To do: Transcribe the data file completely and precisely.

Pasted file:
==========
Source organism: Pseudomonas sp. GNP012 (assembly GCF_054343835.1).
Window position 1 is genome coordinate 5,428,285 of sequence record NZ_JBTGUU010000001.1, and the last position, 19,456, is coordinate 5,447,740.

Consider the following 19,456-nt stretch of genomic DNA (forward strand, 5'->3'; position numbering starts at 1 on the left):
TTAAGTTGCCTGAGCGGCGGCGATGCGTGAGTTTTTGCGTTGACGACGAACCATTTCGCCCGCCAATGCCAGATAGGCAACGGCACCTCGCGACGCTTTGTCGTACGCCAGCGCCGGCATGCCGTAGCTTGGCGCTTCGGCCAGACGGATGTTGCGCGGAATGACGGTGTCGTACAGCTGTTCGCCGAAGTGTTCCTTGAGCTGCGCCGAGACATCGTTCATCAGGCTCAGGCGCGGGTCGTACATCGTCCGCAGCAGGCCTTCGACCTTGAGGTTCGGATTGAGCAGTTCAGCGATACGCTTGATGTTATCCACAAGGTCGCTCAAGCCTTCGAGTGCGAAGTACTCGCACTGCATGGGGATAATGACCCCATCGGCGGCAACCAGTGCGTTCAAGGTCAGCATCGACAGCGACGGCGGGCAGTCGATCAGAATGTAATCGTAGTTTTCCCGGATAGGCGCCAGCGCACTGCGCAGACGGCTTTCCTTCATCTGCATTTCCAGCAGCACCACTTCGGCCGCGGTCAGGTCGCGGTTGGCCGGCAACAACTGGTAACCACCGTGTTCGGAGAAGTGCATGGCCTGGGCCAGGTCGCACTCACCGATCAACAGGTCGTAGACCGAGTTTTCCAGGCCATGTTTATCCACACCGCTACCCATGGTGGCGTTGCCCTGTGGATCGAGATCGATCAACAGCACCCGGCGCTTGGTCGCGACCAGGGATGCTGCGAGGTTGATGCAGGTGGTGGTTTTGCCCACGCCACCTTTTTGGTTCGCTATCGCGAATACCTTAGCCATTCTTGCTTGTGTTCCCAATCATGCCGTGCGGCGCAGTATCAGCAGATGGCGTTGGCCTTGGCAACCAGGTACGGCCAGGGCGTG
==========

Source organism: Pseudomonas sp. GNP012 (assembly GCF_054343835.1).
Window position 1 is genome coordinate 5,428,285 of sequence record NZ_JBTGUU010000001.1, and the last position, 19,456, is coordinate 5,447,740.

Consider the following 19,456-nt stretch of genomic DNA (forward strand, 5'->3'; position numbering starts at 1 on the left):
TTAAGTTGCCTGAGCGGCGGCGATGCGTGAGTTTTTGCGTTGACGACGAACCATTTCGCCCGCCAATGCCAGATAGGCAACGGCACCTCGCGACGCTTTGTCGTACGCCAGCGCCGGCATGCCGTAGCTTGGCGCTTCGGCCAGACGGATGTTGCGCGGAATGACGGTGTCGTACAGCTGTTCGCCGAAGTGTTCCTTGAGCTGCGCCGAGACATCGTTCATCAGGCTCAGGCGCGGGTCGTACATCGTCCGCAGCAGGCCTTCGACCTTGAGGTTCGGATTGAGCAGTTCAGCGATACGCTTGATGTTATCCACAAGGTCGCTCAAGCCTTCGAGTGCGAAGTACTCGCACTGCATGGGGATAATGACCCCATCGGCGGCAACCAGTGCGTTCAAGGTCAGCATCGACAGCGACGGCGGGCAGTCGATCAGAATGTAATCGTAGTTTTCCCGGATAGGCGCCAGCGCACTGCGCAGACGGCTTTCCTTCATCTGCATTTCCAGCAGCACCACTTCGGCCGCGGTCAGGTCGCGGTTGGCCGGCAACAACTGGTAACCACCGTGTTCGGAGAAGTGCATGGCCTGGGCCAGGTCGCACTCACCGATCAACAGGTCGTAGACCGAGTTTTCCAGGCCATGTTTATCCACACCGCTACCCATGGTGGCGTTGCCCTGTGGATCGAGATCGATCAACAGCACCCGGCGCTTGGTCGCGACCAGGGATGCTGCGAGGTTGATGCAGGTGGTGGTTTTGCCCACGCCACCTTTTTGGTTCGCTATCGCGAATACCTTAGCCATTCTTGCTTGTGTTCCCAATCATGCCGTGCGGCGCAGTATCAGCAGATGGCGTTGGCCTTGGCAACCAGGTACGGCCAGGGCGTG